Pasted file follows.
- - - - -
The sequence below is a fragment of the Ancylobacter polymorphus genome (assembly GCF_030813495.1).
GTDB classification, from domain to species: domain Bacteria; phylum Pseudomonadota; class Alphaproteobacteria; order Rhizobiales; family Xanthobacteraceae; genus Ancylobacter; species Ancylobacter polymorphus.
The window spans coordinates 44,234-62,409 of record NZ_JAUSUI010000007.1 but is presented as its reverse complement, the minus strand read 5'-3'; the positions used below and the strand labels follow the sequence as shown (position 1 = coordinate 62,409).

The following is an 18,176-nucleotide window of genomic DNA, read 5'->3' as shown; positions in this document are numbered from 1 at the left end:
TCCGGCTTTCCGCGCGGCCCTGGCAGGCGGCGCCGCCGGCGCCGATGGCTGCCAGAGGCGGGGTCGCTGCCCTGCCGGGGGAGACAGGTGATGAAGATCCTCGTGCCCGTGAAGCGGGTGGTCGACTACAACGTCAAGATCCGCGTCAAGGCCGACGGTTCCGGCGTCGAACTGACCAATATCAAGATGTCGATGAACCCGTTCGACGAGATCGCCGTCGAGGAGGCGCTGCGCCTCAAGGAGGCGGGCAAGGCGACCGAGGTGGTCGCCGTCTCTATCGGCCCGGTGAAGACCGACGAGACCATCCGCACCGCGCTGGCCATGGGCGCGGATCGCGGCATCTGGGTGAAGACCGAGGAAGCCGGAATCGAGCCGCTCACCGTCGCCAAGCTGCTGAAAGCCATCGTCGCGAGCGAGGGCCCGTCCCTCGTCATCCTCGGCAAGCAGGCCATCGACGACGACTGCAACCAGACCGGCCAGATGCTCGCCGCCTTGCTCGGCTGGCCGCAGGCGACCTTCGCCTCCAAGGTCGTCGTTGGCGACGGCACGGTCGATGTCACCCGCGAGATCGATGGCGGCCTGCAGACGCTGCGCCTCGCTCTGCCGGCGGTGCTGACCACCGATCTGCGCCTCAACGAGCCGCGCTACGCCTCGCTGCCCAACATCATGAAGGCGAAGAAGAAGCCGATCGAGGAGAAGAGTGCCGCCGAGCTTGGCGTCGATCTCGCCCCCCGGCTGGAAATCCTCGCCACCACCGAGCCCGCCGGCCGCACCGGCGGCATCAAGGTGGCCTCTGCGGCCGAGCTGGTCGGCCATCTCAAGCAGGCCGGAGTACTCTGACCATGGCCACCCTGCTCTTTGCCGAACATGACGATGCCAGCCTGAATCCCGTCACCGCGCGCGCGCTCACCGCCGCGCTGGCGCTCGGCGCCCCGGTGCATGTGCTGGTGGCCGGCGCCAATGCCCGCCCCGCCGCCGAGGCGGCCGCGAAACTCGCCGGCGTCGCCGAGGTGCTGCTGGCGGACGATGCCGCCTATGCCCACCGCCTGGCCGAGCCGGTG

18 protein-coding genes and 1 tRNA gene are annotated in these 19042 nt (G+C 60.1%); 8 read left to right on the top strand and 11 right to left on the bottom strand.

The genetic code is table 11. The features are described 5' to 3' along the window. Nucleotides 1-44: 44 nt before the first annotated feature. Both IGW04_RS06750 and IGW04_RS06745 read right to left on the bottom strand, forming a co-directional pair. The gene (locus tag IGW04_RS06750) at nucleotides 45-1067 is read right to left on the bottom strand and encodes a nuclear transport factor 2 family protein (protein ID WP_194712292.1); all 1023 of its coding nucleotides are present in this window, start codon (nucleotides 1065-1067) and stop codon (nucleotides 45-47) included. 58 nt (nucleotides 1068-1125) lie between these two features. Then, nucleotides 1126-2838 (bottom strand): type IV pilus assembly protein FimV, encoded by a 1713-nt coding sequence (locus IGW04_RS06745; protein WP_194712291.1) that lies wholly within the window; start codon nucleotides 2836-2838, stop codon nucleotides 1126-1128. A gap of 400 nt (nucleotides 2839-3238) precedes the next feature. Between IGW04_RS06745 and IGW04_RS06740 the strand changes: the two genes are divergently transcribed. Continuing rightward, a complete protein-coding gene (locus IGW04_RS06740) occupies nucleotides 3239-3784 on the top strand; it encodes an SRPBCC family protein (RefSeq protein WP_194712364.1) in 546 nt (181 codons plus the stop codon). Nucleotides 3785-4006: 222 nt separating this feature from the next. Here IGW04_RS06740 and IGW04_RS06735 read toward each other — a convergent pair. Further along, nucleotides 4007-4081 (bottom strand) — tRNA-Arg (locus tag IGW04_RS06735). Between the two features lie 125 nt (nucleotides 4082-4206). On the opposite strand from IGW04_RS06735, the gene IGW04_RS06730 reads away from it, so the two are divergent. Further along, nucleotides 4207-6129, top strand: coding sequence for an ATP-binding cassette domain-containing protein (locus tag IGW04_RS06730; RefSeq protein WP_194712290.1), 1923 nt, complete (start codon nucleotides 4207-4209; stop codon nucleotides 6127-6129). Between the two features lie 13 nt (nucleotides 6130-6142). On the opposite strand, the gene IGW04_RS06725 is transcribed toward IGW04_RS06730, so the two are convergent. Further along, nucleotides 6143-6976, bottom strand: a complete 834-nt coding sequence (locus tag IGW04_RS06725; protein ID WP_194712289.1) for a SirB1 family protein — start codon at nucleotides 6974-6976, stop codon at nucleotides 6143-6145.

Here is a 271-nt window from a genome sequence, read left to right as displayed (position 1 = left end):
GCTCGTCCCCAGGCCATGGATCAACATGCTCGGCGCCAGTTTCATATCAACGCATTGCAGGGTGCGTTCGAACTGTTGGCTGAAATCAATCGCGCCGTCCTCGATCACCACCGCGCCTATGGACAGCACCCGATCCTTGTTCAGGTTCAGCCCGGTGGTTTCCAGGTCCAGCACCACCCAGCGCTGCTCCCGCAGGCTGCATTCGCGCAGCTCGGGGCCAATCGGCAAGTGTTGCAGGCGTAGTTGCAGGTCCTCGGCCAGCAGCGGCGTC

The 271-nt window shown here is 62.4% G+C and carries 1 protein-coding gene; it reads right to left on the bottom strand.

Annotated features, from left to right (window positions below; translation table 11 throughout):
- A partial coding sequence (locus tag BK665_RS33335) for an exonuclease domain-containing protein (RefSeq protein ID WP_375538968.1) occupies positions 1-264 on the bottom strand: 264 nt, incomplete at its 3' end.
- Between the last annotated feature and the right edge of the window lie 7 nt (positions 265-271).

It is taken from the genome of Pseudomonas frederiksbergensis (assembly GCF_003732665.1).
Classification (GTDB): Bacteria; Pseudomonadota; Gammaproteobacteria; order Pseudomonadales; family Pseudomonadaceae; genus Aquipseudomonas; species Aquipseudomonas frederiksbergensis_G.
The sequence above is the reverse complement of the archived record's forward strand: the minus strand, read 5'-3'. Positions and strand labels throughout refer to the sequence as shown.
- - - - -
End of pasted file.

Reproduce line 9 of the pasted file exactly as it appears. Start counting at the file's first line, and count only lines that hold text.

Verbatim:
GCTCGTCCCCAGGCCATGGATCAACATGCTCGGCGCCAGTTTCATATCAACGCATTGCAGGGTGCGTTCGAACTGTTGGCTGAAATCAATCGCGCCGTCCTCGATCACCACCGCGCCTATGGACAGCACCCGATCCTTGTTCAGGTTCAGCCCGGTGGTTTCCAGGTCCAGCACCACCCAGCGCTGCTCCCGCAGGCTGCATTCGCGCAGCTCGGGGCCAATCGGCAAGTGTTGCAGGCGTAGTTGCAGGTCCTCGGCCAGCAGCGGCGTC